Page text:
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Giborim- Masada - גיבורים-מצדה

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Resource Type: Peula in: English
Age: 9-13
Group Size: 1-30
Estimated Time: 45 minutes

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Resource Goal

To teach about the heroism that occurred at Masada, and about the history of that event.


Required Props & Materials
Ball

Resource Contents

Topic: Giborim

Noseh: Masada

Written By: Robert Berl, Ushi Spiegelman

Goals: To teach about the heroism that occurred at Masada, and about the history of that event.

Materials: Ball

Background: Jewish history is filled with occasions of tremendous heroism, both large and small. The heroism of a woman in Siberia cutting a hole in the ice of a river to tovel may not affect many people, but it nonetheless is indicative of the vitality of Judaism. On the other hand there are many examples of large, well-known and dramatic gevura. We will deal with some of these in the upcoming month.

            This week we will be discussing Masada, one of the most famous of all. Even today, the motto of the IDF is “Masada shall not fall again.” Masada was a fortress in the desert south of Yerushalayim. Herod built it about 150 years before Bayit Sheni was destroyed. It was used as a base for Roman troops, but was captured by Jewish Zealots in 66 CE. Masada was the last stronghold that held out against the Roman army during The Great Revolt, which lasted from 66-73. Yerushalayim was captured in the year 70, but Masada withstood for three years under the leadership of Eleazar ben Yair, protecting about 1000 men, women and children. When at last there was no hope remaining for them, they chose to kill themselves rather than surrender to the Romans and be sold into slavery. Masada was excavated in 1963-5 by Yigal Yadin and is today a tourist attraction and national shrine in Israel.

Game 1: Newcom Serves

Divide the kvutza into two groups, and make a physical boundary between them (chairs or a table) to serve as the “net,” and set out of bounds lines. One team (team A) will perpetually be serving, while the other team (Team B) will always be trying to return. Team A takes turns serving. Team B tries to catch the ball each time. If they succeed in catching the ball, they give it back to Team A to try again. If someone drops the ball, that person is out. Team A continues to serve, either for a limited number of serves (for example, 20) or until everyone is out. Once their turn is finished, note how well they did (how many turns it took for them to eliminate everyone, or how many people they got out.) Then have the two teams switch roles, with Team B serving. Whichever team is more successful wins.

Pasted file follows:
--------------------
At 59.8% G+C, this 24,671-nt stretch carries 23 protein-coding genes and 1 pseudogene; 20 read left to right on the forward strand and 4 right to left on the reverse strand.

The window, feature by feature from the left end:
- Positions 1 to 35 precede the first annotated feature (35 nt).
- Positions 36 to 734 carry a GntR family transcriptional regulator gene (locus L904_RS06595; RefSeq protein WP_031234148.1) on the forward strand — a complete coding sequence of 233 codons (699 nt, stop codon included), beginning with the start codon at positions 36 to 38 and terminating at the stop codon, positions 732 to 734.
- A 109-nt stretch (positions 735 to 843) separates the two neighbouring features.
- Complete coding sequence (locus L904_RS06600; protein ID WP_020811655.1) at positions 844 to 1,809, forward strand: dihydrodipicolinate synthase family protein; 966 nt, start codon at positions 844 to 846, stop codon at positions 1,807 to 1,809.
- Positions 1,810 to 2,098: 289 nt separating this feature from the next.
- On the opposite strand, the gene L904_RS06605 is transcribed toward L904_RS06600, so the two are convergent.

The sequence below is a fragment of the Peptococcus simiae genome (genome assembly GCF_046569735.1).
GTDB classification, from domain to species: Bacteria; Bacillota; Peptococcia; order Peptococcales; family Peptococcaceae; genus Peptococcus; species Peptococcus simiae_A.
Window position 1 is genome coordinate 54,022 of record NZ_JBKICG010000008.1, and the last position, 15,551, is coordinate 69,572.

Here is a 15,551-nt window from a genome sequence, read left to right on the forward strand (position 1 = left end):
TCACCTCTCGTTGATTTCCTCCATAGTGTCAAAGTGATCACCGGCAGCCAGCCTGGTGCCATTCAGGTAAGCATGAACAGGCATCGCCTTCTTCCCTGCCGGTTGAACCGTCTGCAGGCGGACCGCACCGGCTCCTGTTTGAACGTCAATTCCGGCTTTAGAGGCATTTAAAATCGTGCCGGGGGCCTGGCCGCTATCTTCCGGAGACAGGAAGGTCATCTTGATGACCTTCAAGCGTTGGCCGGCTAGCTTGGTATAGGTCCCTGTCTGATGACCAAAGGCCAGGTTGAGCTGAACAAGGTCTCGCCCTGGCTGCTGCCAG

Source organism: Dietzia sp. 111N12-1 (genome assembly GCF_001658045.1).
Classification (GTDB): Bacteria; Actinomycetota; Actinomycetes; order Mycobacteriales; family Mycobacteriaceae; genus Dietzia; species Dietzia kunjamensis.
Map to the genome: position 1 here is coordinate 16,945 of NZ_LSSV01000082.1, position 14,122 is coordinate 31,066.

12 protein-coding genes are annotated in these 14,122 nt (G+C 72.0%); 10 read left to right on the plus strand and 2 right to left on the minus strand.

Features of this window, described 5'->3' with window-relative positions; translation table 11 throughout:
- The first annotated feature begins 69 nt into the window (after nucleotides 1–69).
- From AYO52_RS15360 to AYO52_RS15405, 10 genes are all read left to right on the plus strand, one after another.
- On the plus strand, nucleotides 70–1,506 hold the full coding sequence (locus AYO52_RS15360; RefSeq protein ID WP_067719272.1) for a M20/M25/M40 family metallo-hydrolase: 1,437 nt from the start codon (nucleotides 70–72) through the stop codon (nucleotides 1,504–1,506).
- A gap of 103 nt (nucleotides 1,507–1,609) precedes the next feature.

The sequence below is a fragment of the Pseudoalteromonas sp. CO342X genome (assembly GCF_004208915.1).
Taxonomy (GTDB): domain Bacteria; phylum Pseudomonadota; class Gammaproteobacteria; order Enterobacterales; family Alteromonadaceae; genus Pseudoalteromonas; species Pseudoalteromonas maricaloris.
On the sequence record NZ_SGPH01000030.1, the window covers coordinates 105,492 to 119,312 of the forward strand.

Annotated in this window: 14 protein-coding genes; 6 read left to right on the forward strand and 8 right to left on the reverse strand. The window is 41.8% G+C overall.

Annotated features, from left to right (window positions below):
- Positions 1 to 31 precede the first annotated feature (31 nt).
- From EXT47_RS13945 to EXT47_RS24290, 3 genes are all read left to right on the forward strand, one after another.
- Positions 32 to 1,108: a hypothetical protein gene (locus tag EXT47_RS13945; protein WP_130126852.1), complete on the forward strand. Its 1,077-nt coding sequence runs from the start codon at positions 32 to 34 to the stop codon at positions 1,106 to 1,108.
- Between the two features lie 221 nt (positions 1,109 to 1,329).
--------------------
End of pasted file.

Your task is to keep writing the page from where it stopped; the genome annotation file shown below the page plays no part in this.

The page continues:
Discussion: The longer the game progresses, the harder it becomes, as there are less people to cover the field for the defenders. At the beginning of the Great Revolt, despite the size and power of the Roman army, it seemed like the Jews would have a shot at succeeding. However, the more the game progressed, the worse the odds became, until Yerushalayim fell and all that was left was Masada. Nonetheless they held out for over 2 years, but the situation was very desperate.

 

Game 2: The Blob

We’ve played this before, so no need to explain it again. It has the same message as the game above.

 

Game 3: Murder

One player is secretly chosen by the leader to be the murderer. He can kill any player by winking at him. If that player sees the wink, he must die very dramatically. The players try to identify the murderer without being murdered themselves. If a player thinks he knows who it is, he whispers to the leader that person’s identity. If he is right, he wins. But, if he is wrong, he too must die.

Discussion: The people remaining at Masada realized their situation was hopeless. They decided to die a heroic death rather than be sold into slavery. They chose ten people to kill all the others, and then to kill themselves.

 

 



Related Resources can be found under:

» All > History > The Second Temple

» All > Between Man and Himself > Gevura - heroizm

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